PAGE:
Clinical manifestations from COVID-19 pregnancies thus largely seem unlikely, but until more time has passed and more data have been collected, this is still unknown and aptly reflected as such on the CDC’s website with careful wording like “unlikely,” and “unknown.” The facts remain that pregnancy is a known time of immunosuppression,12 that viral infections in general during pregnancy have been correlated with increased frequencies of child neurodevelopmental disorders through mechanisms outside of congenital infections,13 and that SARS CoV-2 on its own has been linked to neurological problems.14,15 

The United States accounts for almost a quarter of the world’s economy.16 In a country known a lot more for its health and technology sectors than for its oil reserves, the neurological health of its citizens is paramount to keeping it globally competitive. One such metric that can help us examine just how debilitating viral infections can be for individuals and economies alike is the disability-adjusted life-year (DALY) index. One DALY is equivalent to one healthy life-year lost to disability. Data from the most recent Zika outbreak indicate that each baby born with microcephaly will have lost 29.95 DALYs,17 or over a third of the lifespan of most individuals. As health, technology, and other sectors within the United States economy have seen continued increased productivity and steady GDP growth for well over a century,18 it is worth looking at using some of the extra GDP we have accrued as a country to plan to avoid excessive DALY losses from viral outbreaks. As our brains are our most important assets, they must be protected moving forward. 

Ideal habitats and risk factors for having the mosquitos that transmit Zika include dirty water storage containers, standing water, and limited access to piped water. It is then no surprise that children with congenital Zika complications were disproportionately born to women and girls of low socio-economic status,19 acting only to further deepen poverty divides and increase the stigma of disease. A virus yet to come that spreads as rapidly as SARS CoV-2 with neurological consequences as devastating as Zika would be destructive for all and harm already disadvantaged communities to a larger degree. Most recently with COVID-19, the rich and famous have taken precedence in receiving tests over poorer individuals, who have higher death rates. This expands the growing divide between different socioeconomic groups in the United States and contributes to already-present healthcare disparities that dramatically harm health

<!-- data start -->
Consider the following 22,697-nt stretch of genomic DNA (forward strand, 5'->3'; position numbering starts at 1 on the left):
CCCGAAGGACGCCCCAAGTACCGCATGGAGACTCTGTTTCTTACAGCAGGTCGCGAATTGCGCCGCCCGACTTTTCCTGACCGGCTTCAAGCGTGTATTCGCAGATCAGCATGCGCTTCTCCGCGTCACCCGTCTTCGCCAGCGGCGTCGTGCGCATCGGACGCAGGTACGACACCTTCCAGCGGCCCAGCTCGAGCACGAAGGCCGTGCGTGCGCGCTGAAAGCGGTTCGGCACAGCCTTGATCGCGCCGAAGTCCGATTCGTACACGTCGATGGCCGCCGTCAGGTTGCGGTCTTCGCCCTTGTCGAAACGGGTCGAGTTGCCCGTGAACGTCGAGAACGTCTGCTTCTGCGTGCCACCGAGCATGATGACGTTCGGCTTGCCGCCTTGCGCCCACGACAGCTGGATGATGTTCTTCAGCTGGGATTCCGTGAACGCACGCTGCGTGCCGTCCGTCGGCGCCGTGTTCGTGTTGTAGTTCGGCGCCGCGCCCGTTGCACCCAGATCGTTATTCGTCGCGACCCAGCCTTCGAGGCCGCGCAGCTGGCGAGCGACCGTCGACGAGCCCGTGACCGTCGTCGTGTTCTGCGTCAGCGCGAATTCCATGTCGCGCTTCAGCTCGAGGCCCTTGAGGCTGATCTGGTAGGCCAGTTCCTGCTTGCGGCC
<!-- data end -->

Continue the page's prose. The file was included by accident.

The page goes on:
In many of the countries hit worst by the recent Zika epidemic, women were requested to hold off on pregnancy until the development of a vaccine.20 Indeed, much of the public health response dropped the burden of the crisis on women. Considering that many pregnancies are unintended (49% in the United States) and occur as the result of sexual violence, monolithic requests such as this are out of touch, disingenuous, and continue to highlight the gendered disparities in policy decision making. Furthermore, states in the US, such as Texas and Florida, where the mosquitos that transmit Zika reside, had unintended pregnancy rates considerably higher than the national average and still chose not to expand Medicaid;21 this effectively decreased medical access to women in areas it was needed most.